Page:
FlaglerLive Editor Pierre Tristam’s weekly commentaries are broadcast on WNZF on Fridays just after 9 a.m. Here’s this week’s.
Ten days ago I was in Flagler Beach to watch the launch of Space Shuttle Endeavour and take a few pictures. It was moving, as always, to see what from this vantage point looks like an upside down candle quietly rise into the sky while closer to earth a few thousand hearts just as quietly rise into throats clenched against a repeat of 1986, when the Challenger exploded after take-off.
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More people than usual had turned out perhaps because the commander of the mission is Mark Kelly, husband of the Arizona congresswoman shot in that madman’s murderous spree in Tucson in January. Or because Endeavour’s mission is the next-to-last in the shuttle’s 135-mission history, going back to that first launch in April 1981—curiously enough, just a few days after John Hinkley’s assassination attempt against Ronald Reagan, who ended up watching the launch on TV in the White House on his first day back from the hospital. But as Endeavour has been circling the globe at 17,000 miles an hour in low orbit, another space-age marker passed with hardly a word. It was 50 years ago Wednesday that John Kennedy appeared before a joint session of Congress for what he called a second State of the Union message to challenge the nation to spend up to $40 billion and put a man on the moon by decade’s end.
He wanted to beat the Soviet Union to the Moon in “the battle for men’s minds,” as Kennedy put it. Congress put up the money and Neil Armstrong became the first of 12 apostles of American ambition to walk on the moon between July 1969 and December 1972. The Apollo program was a high point in man’s ability to achieve seemingly impossible goals, but at a price. The program ended up costing $150 billion in today’s dollars, a big price to pay for a little prestige against a nation that doesn’t even exist anymore. And while the United States managed to send 12 men to the moon, it did so while sending 57,000 men and women to their deaths closer to home, in Vietnam. By the time that war and the Apollo program were winding down, no one was really interested in either. Both proved less necessary than advertised.
The 1970s deepened the gloom. As an account in The Times had it, moon shots “seemed to have gone the way of military invincibility, cheap fuel, the sound dollar and even unquestioning confidence in American technological supremacy.” So when Space Shuttle Columbia first rose into the Florida sky 30 years ago, there was a good deal of reaffirmation in a faith that seemed on the skids.
But the space shuttle never captured that Apollo-size imagination, and it certainly never lived up to its original billing as a cheap, routine shuttle that would achieve great things in space. Its greatest achievement, besides its own existence as a job machine on Florida’s space coast, is the dismal International Space Station, a white elephant once sold as the first step toward the stars, but that ended up being nothing more than a million-pound clunker to nowhere 200 miles up that, come decade’s end, will ditch into the Pacific Ocean. Between that thing and the space shuttle, each of whose mission costs about $1 billion, twice as much money was spent as on the Apollo program. Besides the thrill of a launch or the entertainment value of celebrity passengers on the shuttle, it’s difficult to justify the expense.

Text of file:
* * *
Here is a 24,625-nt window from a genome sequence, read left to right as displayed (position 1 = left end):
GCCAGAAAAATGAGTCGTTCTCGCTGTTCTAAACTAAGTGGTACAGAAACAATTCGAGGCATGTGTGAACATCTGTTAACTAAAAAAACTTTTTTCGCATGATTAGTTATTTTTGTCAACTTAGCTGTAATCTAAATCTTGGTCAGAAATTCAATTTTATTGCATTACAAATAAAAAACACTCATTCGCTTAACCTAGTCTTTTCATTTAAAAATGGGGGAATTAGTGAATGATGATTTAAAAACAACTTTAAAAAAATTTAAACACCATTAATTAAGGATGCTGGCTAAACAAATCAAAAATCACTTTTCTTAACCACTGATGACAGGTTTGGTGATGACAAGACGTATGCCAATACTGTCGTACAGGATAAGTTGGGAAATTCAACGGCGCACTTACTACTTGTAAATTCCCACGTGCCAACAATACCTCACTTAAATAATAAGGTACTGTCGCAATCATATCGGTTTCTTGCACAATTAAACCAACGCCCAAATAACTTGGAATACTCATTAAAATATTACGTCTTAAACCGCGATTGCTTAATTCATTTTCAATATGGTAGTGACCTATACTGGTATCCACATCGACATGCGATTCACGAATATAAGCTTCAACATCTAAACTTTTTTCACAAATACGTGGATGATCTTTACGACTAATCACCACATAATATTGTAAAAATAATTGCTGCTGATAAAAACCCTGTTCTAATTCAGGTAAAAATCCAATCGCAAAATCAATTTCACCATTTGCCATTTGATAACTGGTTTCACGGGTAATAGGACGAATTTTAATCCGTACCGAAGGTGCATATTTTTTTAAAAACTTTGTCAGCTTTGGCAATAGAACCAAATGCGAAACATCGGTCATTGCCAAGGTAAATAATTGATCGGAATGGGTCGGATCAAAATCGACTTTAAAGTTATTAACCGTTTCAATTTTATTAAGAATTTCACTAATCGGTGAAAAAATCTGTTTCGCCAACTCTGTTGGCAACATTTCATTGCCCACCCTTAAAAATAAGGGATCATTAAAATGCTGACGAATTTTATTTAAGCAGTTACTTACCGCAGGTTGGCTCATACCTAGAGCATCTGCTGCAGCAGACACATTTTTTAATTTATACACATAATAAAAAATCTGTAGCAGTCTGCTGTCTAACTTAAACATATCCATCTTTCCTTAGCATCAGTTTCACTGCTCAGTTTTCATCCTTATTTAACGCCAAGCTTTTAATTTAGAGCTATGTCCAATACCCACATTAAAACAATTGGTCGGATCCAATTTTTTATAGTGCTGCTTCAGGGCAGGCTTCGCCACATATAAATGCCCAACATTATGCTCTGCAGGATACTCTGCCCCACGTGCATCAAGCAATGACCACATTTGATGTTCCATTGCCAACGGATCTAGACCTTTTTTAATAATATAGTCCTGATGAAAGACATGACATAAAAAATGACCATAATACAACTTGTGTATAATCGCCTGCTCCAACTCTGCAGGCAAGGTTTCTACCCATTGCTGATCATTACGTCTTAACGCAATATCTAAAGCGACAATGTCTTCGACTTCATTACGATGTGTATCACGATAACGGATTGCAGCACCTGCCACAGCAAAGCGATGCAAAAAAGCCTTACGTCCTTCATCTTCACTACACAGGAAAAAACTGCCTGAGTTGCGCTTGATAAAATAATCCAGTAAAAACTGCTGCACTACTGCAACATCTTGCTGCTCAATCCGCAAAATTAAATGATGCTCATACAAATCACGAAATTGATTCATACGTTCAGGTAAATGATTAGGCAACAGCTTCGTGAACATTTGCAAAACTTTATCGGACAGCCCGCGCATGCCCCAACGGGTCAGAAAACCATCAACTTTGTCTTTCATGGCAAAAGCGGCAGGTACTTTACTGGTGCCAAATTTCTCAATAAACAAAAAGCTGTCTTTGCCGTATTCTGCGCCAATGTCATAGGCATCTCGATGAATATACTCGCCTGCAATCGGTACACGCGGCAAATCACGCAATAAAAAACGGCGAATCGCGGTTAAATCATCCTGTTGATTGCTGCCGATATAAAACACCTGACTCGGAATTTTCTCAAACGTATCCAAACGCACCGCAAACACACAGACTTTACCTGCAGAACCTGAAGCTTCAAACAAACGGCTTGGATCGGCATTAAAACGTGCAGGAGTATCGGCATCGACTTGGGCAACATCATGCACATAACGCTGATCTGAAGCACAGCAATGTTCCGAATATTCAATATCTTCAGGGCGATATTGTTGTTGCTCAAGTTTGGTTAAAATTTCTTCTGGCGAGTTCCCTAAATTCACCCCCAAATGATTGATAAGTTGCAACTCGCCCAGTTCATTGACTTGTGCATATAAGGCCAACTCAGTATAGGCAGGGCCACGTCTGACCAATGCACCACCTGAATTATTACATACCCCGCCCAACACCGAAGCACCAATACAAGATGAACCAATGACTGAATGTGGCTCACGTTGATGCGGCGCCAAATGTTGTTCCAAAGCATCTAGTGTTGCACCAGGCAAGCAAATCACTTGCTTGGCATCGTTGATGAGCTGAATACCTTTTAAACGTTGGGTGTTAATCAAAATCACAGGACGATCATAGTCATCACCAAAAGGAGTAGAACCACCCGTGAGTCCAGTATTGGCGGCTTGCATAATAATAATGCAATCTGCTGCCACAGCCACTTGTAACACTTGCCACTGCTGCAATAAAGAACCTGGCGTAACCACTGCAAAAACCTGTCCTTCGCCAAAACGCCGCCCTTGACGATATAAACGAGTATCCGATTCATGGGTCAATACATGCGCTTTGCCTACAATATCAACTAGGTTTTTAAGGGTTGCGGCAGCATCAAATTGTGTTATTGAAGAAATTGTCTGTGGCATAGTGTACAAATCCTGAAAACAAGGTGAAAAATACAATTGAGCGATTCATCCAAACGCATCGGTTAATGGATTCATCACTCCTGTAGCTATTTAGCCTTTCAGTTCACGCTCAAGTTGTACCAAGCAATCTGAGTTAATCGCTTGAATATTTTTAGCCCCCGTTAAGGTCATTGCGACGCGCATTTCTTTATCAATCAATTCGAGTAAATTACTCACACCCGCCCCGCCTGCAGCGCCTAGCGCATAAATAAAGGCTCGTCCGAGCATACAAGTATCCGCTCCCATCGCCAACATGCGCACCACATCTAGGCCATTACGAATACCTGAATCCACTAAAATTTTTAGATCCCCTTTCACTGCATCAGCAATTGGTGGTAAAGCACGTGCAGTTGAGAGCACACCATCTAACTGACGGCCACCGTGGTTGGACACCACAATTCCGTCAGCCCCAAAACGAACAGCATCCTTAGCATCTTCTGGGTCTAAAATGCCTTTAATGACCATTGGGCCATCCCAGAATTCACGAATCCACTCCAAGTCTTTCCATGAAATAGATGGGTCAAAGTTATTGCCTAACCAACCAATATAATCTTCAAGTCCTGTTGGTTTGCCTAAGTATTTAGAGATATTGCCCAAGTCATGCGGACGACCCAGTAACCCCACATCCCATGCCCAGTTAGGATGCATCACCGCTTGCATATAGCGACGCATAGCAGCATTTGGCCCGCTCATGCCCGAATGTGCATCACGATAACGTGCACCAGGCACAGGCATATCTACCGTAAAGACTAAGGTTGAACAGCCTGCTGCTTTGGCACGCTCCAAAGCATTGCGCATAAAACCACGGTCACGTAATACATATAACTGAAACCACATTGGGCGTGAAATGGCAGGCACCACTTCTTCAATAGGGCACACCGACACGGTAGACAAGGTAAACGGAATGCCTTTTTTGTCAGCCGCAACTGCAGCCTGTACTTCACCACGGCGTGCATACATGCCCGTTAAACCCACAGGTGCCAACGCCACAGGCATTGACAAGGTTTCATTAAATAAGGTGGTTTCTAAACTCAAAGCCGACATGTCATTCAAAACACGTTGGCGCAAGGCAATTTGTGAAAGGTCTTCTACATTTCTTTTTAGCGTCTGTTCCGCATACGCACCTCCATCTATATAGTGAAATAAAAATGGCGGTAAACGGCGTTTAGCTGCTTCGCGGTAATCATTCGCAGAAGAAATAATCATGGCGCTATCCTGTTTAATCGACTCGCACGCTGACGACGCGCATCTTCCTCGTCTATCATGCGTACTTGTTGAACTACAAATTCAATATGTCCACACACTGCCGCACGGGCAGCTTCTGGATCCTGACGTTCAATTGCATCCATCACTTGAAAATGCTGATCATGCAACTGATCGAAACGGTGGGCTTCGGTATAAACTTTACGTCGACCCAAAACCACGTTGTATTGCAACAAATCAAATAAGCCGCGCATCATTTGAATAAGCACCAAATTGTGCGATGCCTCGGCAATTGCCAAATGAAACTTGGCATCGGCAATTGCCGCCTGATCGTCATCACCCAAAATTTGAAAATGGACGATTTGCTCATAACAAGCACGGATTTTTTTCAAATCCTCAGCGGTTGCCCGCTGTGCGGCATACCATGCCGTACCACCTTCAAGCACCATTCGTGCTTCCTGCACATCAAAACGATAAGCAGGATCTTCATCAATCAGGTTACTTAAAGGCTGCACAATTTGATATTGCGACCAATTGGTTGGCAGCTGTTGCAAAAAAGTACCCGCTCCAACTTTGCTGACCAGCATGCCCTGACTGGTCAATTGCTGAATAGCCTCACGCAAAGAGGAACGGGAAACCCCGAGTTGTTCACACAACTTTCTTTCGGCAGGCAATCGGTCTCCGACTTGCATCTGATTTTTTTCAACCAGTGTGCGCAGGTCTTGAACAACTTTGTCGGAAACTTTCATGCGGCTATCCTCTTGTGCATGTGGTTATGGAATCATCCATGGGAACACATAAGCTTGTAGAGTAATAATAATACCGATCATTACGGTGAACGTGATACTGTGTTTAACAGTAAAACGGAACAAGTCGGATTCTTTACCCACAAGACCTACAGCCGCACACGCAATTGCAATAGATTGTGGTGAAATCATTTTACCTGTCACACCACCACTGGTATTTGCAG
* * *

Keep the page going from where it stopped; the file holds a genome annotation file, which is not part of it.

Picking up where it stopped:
And to think that NASA was looking to the moon again and then to Mars, at costs twice those of the shuttle and space station combined. President Obama was right to put an end to the manned space program for now. We don’t need a Babel Tower in orbit. If there’s still interest in sending astronauts twirling around space, let the Russians or the private sector carry on. NASA’s unmanned space program is more interesting and useful to science, at a fraction of the cost. The Hubble Space Telescope by itself has done more for science and humanity’s knowledge about its place in the universe than all the shuttle missions combined. NASA’s planetary explorers have done wonders, too, and can continue to do so, as would a new generation of space telescopes. That’s where America’s space future is.
So when Space Shuttle Atlantis leaves Cape Canaveral for the last time on July 8, I’ll be in Flagler Beach again, but without the tears. As Spock once put it in the original Star Trek series, “We simply must accept the fact that Captain Kirk is no longer alive.” Better yet: we no longer need him.